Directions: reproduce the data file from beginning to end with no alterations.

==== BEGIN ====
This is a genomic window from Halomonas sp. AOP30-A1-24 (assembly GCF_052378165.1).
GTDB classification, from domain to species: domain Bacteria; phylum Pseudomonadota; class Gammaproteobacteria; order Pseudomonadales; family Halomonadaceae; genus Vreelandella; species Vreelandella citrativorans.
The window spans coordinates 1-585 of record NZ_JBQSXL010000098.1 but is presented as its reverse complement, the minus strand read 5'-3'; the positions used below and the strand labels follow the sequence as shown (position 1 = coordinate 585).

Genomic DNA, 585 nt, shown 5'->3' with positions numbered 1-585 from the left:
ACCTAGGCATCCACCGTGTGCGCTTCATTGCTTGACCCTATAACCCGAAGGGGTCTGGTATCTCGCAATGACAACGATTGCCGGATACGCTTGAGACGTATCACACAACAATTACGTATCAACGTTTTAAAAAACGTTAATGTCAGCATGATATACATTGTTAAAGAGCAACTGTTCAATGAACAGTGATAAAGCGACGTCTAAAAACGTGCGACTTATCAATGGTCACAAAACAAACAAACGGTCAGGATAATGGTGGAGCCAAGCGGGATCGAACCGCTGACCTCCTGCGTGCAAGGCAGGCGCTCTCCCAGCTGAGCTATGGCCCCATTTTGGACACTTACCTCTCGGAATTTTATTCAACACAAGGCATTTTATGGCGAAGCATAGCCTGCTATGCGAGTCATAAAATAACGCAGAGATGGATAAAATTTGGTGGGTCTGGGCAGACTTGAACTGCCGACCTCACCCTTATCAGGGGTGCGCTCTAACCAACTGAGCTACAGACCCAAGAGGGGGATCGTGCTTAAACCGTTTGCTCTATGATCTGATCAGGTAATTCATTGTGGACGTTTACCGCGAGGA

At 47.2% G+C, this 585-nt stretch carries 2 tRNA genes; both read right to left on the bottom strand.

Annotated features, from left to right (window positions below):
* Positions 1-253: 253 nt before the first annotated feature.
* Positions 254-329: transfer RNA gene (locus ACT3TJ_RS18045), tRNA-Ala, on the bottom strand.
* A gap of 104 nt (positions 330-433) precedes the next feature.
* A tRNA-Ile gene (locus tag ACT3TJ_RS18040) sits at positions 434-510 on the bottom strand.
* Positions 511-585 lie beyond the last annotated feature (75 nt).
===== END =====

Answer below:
This is a genomic window from Halomonas sp. AOP30-A1-24 (assembly GCF_052378165.1).
GTDB classification, from domain to species: domain Bacteria; phylum Pseudomonadota; class Gammaproteobacteria; order Pseudomonadales; family Halomonadaceae; genus Vreelandella; species Vreelandella citrativorans.
The window spans coordinates 1-585 of record NZ_JBQSXL010000098.1 but is presented as its reverse complement, the minus strand read 5'-3'; the positions used below and the strand labels follow the sequence as shown (position 1 = coordinate 585).

Genomic DNA, 585 nt, shown 5'->3' with positions numbered 1-585 from the left:
ACCTAGGCATCCACCGTGTGCGCTTCATTGCTTGACCCTATAACCCGAAGGGGTCTGGTATCTCGCAATGACAACGATTGCCGGATACGCTTGAGACGTATCACACAACAATTACGTATCAACGTTTTAAAAAACGTTAATGTCAGCATGATATACATTGTTAAAGAGCAACTGTTCAATGAACAGTGATAAAGCGACGTCTAAAAACGTGCGACTTATCAATGGTCACAAAACAAACAAACGGTCAGGATAATGGTGGAGCCAAGCGGGATCGAACCGCTGACCTCCTGCGTGCAAGGCAGGCGCTCTCCCAGCTGAGCTATGGCCCCATTTTGGACACTTACCTCTCGGAATTTTATTCAACACAAGGCATTTTATGGCGAAGCATAGCCTGCTATGCGAGTCATAAAATAACGCAGAGATGGATAAAATTTGGTGGGTCTGGGCAGACTTGAACTGCCGACCTCACCCTTATCAGGGGTGCGCTCTAACCAACTGAGCTACAGACCCAAGAGGGGGATCGTGCTTAAACCGTTTGCTCTATGATCTGATCAGGTAATTCATTGTGGACGTTTACCGCGAGGA

At 47.2% G+C, this 585-nt stretch carries 2 tRNA genes; both read right to left on the bottom strand.

Annotated features, from left to right (window positions below):
* Positions 1-253: 253 nt before the first annotated feature.
* Positions 254-329: transfer RNA gene (locus ACT3TJ_RS18045), tRNA-Ala, on the bottom strand.
* A gap of 104 nt (positions 330-433) precedes the next feature.
* A tRNA-Ile gene (locus tag ACT3TJ_RS18040) sits at positions 434-510 on the bottom strand.
* Positions 511-585 lie beyond the last annotated feature (75 nt).